Restoration is Always Possible

If it’s broken, we throw it out… or at least that’s what we typically do in my house.

See, I’m not super handy. Don’t really have the patience or curiosity to discover how it works. So if it breaks, we typically throw it out and get a different one. Different what? Different whatever. Ain’t trying to fix the toaster or patch the jeans with “kinda awkward” hole in them. Just throw ‘em out, it’s easier.

I bet I’m not alone either. Most folks do this. If it breaks, you throw it away. If it’s too damaged, too troublesome, or too difficult to get it working again... we get rid of it.

But we haven't always been like that. Somebody’s grand-mamma reading this would be totally offended that you threw out something that had the possibility to be fixed. Not because it wasn’t presently broken, but because there was the potential for it to be restored to it’s former glory. My grandfather was like this. He threw away nothing cause he always believed He could fix it. After he passed away a couple years ago, I had to clean more “projects” with “potential” out of his house "than you could shake a stick at” [not real sure what that statement means, but he said it a lot and I think it fits here].

While I’m not about to give up my minimalist lean to become a packrat, I do believe the disposable mentality most of us adopt affects way more of our worldview than how we see our stuff.

Some people start to view their relationships as disposable… cause they think they can probably go find another friend and that would be easier than fixing this broken relationship. Some people view their dreams as disposable… because if it doesn’t happen for them as fast as somebody else's dream did for them, then it probably damaged to begin with. Some people see their potential or self-worth as disposable. For others, their faith becomes disposable, and maybe their belief that tomorrow might be better. Why? Cause it seems easier to throw it away than it is to restore it.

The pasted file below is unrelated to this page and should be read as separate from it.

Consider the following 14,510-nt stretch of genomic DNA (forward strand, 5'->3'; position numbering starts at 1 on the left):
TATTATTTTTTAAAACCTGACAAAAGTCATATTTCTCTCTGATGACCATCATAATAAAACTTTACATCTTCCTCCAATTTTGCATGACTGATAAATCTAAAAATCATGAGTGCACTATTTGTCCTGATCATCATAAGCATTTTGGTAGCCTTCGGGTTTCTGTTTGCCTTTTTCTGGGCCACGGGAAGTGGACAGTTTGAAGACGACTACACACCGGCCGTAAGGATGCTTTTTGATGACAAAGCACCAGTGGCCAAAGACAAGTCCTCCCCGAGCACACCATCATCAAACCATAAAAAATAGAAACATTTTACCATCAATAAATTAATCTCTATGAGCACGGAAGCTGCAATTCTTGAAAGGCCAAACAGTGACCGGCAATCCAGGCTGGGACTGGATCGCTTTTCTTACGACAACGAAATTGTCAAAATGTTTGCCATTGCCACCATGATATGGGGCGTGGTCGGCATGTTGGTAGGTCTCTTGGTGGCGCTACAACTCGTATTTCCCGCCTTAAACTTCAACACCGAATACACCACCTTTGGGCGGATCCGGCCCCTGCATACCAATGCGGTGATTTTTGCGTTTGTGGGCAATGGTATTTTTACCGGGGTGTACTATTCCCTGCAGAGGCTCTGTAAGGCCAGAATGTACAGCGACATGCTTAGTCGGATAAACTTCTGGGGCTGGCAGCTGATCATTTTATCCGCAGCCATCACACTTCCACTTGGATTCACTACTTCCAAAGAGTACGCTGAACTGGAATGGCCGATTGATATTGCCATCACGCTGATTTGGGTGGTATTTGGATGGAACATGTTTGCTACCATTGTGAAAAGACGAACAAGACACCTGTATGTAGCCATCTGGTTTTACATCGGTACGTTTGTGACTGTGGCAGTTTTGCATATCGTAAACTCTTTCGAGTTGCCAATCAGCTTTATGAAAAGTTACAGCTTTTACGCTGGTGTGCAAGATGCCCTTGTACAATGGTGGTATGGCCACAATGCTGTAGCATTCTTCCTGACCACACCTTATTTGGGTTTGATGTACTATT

But then we wake up one day and realize we’re damaged. Not something near us… but actually us. We’re broken. We have some areas of our life that need fixed. But who’s gonna fix us? Who would want us cause we’ve got spaces of our mind and heart and soul that are neglected? Are we beyond repair? Is restoration for me even possible? We struggle to believe that people we can see actually love us, and that makes it next to impossible to believe a God we can’t even see could ever love us.

I’ve met way too many people, who in an honest moment, would tell you they feel that they aren’t worth the work of restoring. There’s too much pain, insecurity, offense, brokenness, loss, and shame. So rather than fix it, they patch it. Coping becomes the cure. Rather than believe that restoration is possible for them, they believe they’ll always be damaged goods.I have good news for you today...

Jesus specializes in restoration. It is literally what He does best.

In the Scriptures, Revelation 21:5 informs us of what God ultimately says, “Look! I am making everything new.” Word order is real important here. He didn’t say He’s making a new everything… cause then we might just be better off throwing all this out if that’s what God’s gonna do. He says, “I am making everything new.” Meaning, God is taking everything that is, even though it’s got broken parts and dysfunctional pieces and parts we don’t know how He could use cause they’re so damaged, and is restoring it all. Relationships, restored. Hurts, restored. Faith, restored. Problems and injustices, restored.

Restoring is what God does and what He wants to do in your life, today.

You see restoration is always possible… and it’s possible for you. It’s possible for your marriage. It’s possible with your faith. It’s possible with your kids. It’s possible for your career. It’s possible with your dreams. It. Is. Possible.

If you, or someone you know needs to experience restoration, I want you to know two things today: Restoration is possible and BELIEVING is for you.

michael baierComment